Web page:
If you’d have strolled around the ports of Cannes or St. Tropez in the 1980s, there’s one particular boat that you’d have seen more than any other: the MonteCarlo Offshorer. If you were a somebody during that time, it’s likely that you owned or at least had access to an Offshorer. The sleek and slender day cruiser, with its innovative stepped hull, central driving position, generous sun deck and racy graphics, is as synonymous with the era of excess as synth-pop, pastel-coloured linen suits and big hair.
There were two men instrumental in bringing the Offshorer to fruition: Carlo Riva of the history-steeped yacht maker, and the Italian entrepreneur, petrolhead and three-time offshore powerboat world champion Renato Della Valle. Shortly after he sold his eponymous brand in the early 1970s to Bertram, Riva travelled to Florida to meet Bob Hobbs, a naval engineer, mathematician and close friend who had developed an innovative ‘V-step’ hull that drastically improved both performance and control across the water.
The trouble Hobbs faced, however, was manufacturing the hull in Florida. Involving Cal Connell, the founder of Crusader, Riva concocted a plan to build a boat utilising Hobbs’ new hull back in Italy. Enter Renato Della Valle, who at that time was one of Italy’s most powerful businessmen. He bought the small Mare e Sole shipyard in Ventimiglia and established PowerBoat in Monaco, the company through which the boat would be distributed. The MonteCarlo Offshorer was born.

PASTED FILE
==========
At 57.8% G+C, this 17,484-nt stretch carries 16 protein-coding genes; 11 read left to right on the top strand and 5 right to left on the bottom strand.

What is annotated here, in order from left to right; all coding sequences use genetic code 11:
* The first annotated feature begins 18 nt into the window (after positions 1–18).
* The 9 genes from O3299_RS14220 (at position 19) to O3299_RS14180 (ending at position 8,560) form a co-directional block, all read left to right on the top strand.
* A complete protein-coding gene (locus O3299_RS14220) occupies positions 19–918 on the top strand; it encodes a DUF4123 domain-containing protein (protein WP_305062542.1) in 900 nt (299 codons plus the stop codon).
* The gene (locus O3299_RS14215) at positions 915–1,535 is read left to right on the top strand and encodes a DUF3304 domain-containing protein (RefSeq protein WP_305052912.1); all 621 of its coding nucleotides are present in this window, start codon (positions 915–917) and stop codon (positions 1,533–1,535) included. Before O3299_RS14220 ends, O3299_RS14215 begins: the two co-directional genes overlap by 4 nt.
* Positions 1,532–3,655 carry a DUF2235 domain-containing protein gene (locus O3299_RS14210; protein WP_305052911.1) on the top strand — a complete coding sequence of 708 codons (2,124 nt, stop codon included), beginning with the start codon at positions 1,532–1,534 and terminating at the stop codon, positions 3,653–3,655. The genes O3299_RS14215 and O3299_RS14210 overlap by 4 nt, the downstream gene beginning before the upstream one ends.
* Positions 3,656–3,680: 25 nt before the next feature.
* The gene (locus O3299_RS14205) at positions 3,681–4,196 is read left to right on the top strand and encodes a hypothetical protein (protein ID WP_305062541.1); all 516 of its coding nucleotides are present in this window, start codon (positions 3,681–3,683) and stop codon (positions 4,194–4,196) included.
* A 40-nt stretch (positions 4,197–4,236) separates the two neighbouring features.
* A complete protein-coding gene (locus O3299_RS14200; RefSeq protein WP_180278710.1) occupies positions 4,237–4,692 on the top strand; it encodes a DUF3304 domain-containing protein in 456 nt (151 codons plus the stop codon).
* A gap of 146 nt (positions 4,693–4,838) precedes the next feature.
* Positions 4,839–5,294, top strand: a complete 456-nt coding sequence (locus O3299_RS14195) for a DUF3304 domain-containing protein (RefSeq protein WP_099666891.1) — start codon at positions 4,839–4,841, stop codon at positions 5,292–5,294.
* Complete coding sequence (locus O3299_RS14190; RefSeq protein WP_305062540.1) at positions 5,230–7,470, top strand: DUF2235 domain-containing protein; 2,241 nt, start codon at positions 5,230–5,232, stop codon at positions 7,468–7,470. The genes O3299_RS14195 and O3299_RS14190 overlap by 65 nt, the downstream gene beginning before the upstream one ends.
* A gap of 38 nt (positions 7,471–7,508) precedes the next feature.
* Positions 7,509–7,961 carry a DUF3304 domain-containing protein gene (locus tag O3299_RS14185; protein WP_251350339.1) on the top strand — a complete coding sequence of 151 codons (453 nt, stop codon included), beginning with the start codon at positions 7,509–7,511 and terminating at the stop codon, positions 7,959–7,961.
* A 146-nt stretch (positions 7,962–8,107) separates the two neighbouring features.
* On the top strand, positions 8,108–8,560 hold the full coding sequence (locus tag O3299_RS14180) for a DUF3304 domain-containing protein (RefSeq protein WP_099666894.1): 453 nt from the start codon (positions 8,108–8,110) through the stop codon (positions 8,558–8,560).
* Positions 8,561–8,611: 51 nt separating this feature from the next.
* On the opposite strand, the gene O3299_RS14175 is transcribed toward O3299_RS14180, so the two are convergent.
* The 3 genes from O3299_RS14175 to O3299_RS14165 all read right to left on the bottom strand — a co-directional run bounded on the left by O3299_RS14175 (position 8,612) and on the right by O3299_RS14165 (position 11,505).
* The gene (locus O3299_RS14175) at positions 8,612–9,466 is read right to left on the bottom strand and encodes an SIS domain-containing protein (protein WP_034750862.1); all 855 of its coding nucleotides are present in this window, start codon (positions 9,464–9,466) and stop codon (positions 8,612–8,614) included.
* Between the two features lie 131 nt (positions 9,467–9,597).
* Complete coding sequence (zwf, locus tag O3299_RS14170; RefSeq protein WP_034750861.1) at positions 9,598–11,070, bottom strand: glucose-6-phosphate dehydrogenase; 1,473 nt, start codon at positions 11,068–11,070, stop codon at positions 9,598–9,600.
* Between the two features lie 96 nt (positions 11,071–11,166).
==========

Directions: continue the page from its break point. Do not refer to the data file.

So what if it didn’t have the soft and feminine lines of a classic wooden Aquarama – Carlo Riva understood that times were changing and not only was glass-fibre practical to work with and easy to maintain, but it also performed exceptionally well in the water, especially when ‘stepped’ according to Hobbs’ concept. And few could argue that Riva’s dashing design for the Offshorer is not exceptionally beautiful, could they?
It didn’t take long for the stylish Offshorer to become a real status symbol on the Riviera, with everyone from eccentric playboys and billionaire heiresses to wealthy families and charter yacht guests enjoying its unparalleled lounging space and exhilarating performance on daytime jaunts out on the crystal-blue water. The MonteCarlo Offshorer is no stranger to the silver screen, either – it starred in Yuppies 2, a hugely popular Italian flick that’s now so symbolic of the flourishing 1980s, and more recently under the control of oh-so-suave Pierce Brosnan playing 007 in the James Bond film Goldeneye.